Everyone knows about the Holocaust, we all consider it part of the somewhat distant past that we’ve learnt from and will never repeat. Thankfully, for the most part, that’s true. Sadly, one country has yet to learn. As you read this, their government is rounding up one of their largest ethnic minorities and detaining its people in euphemistically named ‘re-education camps.’ That country is China.

Some background: when a non-Chinese person thinks of China’s culture, they’re probably thinking of Han Chinese culture. The Han are the largest ethnic group in the entire world, making up 18% of the world’s population and 92% of China’s. That eight percent is China’s ethnic minorities, of which there are 55 in total. One of the largest is the Uyghurs, making up eight million people mostly living in the Xinjiang Uyghur Autonomous Region (XUAR) in northwest China, or as its people call it, East Turkistan. Uyghurs are a Turkic people who practise Sunni Islam, and have a rich culture (I’ll admit I’m biased though). Uyghurs believe that in 1949, East Turkistan was illegally incorporated into China, and there has been separatist sentiment in the region since then, most notably in the Urumqi Riots in July 2009. While it is understandable that a large and powerful nation such as China would not want separatist sentiments spreading among such a large group of their population, there is absolutely no excuse for the government’s inhumane response to this separatism.

Events such as the Urumqi Riots have been classified as terrorist occurrences, and beginning a few years ago, China has been placing Uyghurs in what can best be described as concentration camps in an attempt to assimilate them into communist Chinese culture. These people are forced to sing and shout communist propaganda songs and slogans, eat pork and alcohol (which is forbidden in Islam), and denounce their faith and culture. Under China’s communist regime, the only faith they officially recognise is, and I quote, ‘Marxism and Leninism’. Islam has been officially classified as a mental illness. If they do not comply, they are starved. A detainee in one camp has even described young girls in the facility being assaulted and impregnated by guards. Many of the detainees are sent to these camps after being in state prisons with no trial or lawyers. China is seemingly quite proud of this too: while they used to deny the existence of these camps or refuse to comment on them, they have now officially legalised these ‘re-education camps.’ They will only crack down harder.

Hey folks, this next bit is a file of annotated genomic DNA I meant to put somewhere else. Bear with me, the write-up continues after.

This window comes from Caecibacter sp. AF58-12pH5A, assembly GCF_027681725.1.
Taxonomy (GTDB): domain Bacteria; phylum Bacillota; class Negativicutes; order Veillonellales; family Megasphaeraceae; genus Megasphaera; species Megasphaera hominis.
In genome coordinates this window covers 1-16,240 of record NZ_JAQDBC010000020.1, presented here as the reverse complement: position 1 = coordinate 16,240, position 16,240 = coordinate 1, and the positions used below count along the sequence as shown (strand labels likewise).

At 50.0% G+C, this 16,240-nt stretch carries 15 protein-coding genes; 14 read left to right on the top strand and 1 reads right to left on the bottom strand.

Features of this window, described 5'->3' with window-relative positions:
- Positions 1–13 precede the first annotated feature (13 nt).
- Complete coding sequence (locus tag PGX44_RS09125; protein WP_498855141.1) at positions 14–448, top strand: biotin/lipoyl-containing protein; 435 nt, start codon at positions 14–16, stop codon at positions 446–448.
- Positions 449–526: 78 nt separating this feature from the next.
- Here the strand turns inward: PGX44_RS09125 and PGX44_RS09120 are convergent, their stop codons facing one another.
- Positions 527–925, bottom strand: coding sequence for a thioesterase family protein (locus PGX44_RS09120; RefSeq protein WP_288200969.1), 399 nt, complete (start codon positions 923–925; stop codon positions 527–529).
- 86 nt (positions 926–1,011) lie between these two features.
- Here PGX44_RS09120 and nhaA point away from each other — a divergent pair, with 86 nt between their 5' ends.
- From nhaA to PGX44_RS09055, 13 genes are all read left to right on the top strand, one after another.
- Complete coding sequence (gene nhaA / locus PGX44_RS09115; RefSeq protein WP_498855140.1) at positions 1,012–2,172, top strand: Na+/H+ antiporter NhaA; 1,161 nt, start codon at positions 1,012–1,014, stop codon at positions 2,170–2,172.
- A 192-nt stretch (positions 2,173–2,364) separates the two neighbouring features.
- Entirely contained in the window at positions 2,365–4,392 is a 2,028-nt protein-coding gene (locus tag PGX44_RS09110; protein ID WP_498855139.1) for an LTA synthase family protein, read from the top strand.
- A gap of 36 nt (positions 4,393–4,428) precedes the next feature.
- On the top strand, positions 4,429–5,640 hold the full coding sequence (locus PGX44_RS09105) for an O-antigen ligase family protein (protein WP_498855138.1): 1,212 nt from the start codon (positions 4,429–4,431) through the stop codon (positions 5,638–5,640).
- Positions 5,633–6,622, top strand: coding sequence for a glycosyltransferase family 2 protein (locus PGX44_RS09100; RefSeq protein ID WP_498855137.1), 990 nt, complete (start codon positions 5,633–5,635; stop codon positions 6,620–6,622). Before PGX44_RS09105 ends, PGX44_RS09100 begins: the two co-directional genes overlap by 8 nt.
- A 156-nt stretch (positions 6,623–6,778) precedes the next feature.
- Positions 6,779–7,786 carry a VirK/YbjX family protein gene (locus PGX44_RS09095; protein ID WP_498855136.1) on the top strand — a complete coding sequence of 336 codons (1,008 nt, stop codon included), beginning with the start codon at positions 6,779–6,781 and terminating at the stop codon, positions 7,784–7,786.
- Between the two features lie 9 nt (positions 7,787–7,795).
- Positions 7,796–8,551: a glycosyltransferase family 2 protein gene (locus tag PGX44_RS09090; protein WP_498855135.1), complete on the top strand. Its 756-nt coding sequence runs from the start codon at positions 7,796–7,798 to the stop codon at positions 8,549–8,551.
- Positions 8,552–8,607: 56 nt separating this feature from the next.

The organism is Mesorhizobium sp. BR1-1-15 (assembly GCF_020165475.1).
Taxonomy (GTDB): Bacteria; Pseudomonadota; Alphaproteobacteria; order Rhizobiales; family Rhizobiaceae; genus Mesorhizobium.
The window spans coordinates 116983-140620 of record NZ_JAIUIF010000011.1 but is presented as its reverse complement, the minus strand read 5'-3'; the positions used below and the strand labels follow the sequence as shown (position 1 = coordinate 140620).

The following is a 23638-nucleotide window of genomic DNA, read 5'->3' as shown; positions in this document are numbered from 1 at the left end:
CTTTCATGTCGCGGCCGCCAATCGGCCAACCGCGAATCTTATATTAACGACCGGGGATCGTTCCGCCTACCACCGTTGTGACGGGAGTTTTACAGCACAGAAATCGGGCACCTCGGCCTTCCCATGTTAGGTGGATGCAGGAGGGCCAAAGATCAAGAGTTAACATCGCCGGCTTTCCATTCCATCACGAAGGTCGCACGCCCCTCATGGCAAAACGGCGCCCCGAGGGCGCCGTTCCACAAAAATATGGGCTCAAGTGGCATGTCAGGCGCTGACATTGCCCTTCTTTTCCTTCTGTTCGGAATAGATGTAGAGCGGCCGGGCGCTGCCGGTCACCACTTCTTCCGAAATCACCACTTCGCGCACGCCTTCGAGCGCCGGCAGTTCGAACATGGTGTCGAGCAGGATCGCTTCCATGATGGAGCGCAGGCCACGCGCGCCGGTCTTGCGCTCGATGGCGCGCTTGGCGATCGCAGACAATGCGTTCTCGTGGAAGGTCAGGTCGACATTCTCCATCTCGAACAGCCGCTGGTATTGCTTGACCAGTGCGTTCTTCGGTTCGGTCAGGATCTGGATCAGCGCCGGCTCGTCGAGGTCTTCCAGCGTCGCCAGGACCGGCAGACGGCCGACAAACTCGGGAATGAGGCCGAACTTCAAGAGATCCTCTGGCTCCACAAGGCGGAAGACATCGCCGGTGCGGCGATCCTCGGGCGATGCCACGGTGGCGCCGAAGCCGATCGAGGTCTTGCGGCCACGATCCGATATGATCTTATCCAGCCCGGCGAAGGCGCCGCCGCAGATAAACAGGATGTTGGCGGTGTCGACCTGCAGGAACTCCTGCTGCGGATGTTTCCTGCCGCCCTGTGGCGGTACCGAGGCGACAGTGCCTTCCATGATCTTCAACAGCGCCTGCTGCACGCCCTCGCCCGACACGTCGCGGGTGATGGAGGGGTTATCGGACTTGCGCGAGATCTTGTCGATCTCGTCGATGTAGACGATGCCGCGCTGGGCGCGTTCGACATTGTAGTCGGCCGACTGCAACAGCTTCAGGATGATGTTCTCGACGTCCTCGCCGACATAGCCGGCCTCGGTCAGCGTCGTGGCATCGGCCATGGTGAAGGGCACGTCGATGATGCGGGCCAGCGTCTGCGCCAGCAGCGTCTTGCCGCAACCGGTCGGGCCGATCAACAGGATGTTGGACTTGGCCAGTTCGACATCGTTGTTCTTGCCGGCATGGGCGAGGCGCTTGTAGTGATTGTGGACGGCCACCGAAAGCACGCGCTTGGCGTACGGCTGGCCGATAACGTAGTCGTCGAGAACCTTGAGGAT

Even those still living at home are not safe. Scanning QR codes is a popular tenet of Chinese technology, but instead of using them for social media or business advertisements, QR codes are being placed on the homes of Uyghur families to

monitor when they eat, pray, and leave the house. China is already an extremely heavily surveilled country, but East Turkistan is considered to be the most surveilled region in the entire world. Scarier still, Uyghurs living abroad, even those who are citizens of other countries, are not safe from the wrath of China either. A Uyghur-American posted a comment online speaking out against Xi Jinping, China’s president, and police subsequently went to his mother’s home to follow up. I know several fellow Uyghur activists living here in Britain who do not even know where their family members are, or even if they are still alive. There is no way for them to get in contact. Any day, this could happen to any of us. Nobody is safe. Many have stopped speaking out to try and protect their loved ones; many still are speaking louder than ever to try and get them to come home.

I write this article as a plea for help. While some news outlets are writing articles about it, the articles never make the front page, are never clicked on. When I share updates with my friends on social media, they all react in shock and horror, but most admit to having never heard of this until I brought it to their attention. Now, I’m bringing it to yours.